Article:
Today: 25.Jun.2017
John Shanahan

John Shanahan

Paul Driessen, Senior Policy Advisor for the Committee For A Constructive Tomorrow: This recaps testimony by four scientist witnesses at the recent House Science Committee hearings on assumptions, policy implications and scientific principles of climate change. Junk science is being used to justify demands that the United States and world eliminate the carbon-based fuels that provide 80% of the energy that makes modern industry, civilization and living standards possible – and that are needed to lift billions more people out of poverty and disease.

Terry Gross, NPR, David Owen, New Yorker: We're going to start this interview with the subject of David Owen's new book, "Where The Water Goes," about the Colorado River. The river and its tributaries supply water to over 36 million people in seven states - Colorado, Wyoming, Utah, New Mexico, Nevada, Arizona and California - and irrigates close to 6 million acres of farmland. Owen writes about the engineering feats that make all that possible and the legal and environmental battles surrounding the river. The Colorado River is so overtaxed that by the time it reaches the U.S.-Mexico border it's dry. This question can be repeated for rivers and ground water around the world. Each river that is overused destroys the land and water ecology. There are solutions, if we look far enough.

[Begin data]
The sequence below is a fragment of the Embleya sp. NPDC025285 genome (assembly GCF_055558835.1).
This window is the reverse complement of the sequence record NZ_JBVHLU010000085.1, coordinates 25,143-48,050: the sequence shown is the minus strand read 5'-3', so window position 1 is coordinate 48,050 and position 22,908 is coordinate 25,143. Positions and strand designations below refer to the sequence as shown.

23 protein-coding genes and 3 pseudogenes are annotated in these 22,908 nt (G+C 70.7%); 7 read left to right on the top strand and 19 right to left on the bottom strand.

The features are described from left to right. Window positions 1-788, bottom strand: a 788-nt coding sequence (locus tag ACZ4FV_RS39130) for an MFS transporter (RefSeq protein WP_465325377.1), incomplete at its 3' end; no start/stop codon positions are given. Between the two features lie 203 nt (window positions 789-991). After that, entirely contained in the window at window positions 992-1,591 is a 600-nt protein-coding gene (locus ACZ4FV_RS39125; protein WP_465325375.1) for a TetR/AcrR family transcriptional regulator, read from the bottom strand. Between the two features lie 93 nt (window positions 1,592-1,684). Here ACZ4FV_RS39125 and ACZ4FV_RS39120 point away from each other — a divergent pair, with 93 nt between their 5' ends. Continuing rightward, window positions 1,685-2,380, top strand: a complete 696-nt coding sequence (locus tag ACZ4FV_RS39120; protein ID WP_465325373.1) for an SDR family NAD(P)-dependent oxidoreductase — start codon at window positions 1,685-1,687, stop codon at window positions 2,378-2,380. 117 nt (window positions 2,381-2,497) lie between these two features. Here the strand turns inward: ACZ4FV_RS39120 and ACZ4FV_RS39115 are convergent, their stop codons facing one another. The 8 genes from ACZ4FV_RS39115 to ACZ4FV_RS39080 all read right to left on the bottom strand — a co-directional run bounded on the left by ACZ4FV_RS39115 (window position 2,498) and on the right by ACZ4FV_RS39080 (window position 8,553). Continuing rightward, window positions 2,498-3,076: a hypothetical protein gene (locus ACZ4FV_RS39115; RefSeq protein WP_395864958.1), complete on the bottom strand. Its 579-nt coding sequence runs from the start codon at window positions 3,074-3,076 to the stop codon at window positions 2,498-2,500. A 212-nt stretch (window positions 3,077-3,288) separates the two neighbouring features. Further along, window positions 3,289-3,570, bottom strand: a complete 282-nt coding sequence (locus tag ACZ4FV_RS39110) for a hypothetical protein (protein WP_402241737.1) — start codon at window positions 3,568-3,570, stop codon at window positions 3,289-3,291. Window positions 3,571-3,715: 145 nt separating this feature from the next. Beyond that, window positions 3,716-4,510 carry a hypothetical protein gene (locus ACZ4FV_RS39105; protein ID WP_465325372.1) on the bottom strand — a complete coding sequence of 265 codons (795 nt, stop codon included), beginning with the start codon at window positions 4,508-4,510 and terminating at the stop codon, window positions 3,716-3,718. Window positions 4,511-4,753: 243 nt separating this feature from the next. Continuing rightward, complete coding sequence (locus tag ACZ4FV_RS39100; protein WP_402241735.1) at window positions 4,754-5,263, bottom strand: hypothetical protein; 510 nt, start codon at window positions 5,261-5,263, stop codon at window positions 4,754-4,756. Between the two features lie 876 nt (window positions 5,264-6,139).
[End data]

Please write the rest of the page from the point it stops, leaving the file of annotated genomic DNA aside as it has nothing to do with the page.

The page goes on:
Ed Berry, physicist: Here we are on January 26, 2016. Do you feel the heat? Do you see the clouds are gone and the sky is glowing red? Ten years ago, on January 25, 2006, Al Gore stood before his Sundance audience at the screening of his β€œAn Inconvenient Truth.” Al Gore waved his quivering finger in the air and told his audience that unless the world takes drastic measures to reduce greenhouse gases within the next 10 years, we will reach a point of no return.

Robert Hargraves, Physicist. Nuclear power is a green environmental solution. The fuel is cheap and inexhaustible. Green nuclear power can solve the global crises of air pollution deaths and climate change. Cheap energy can help developing nations escape poverty and let industrialized nations improve economic growth. Is nuclear power safe? Yes, the primary obstacle to nuclear power is misunderstanding of radiation health effects.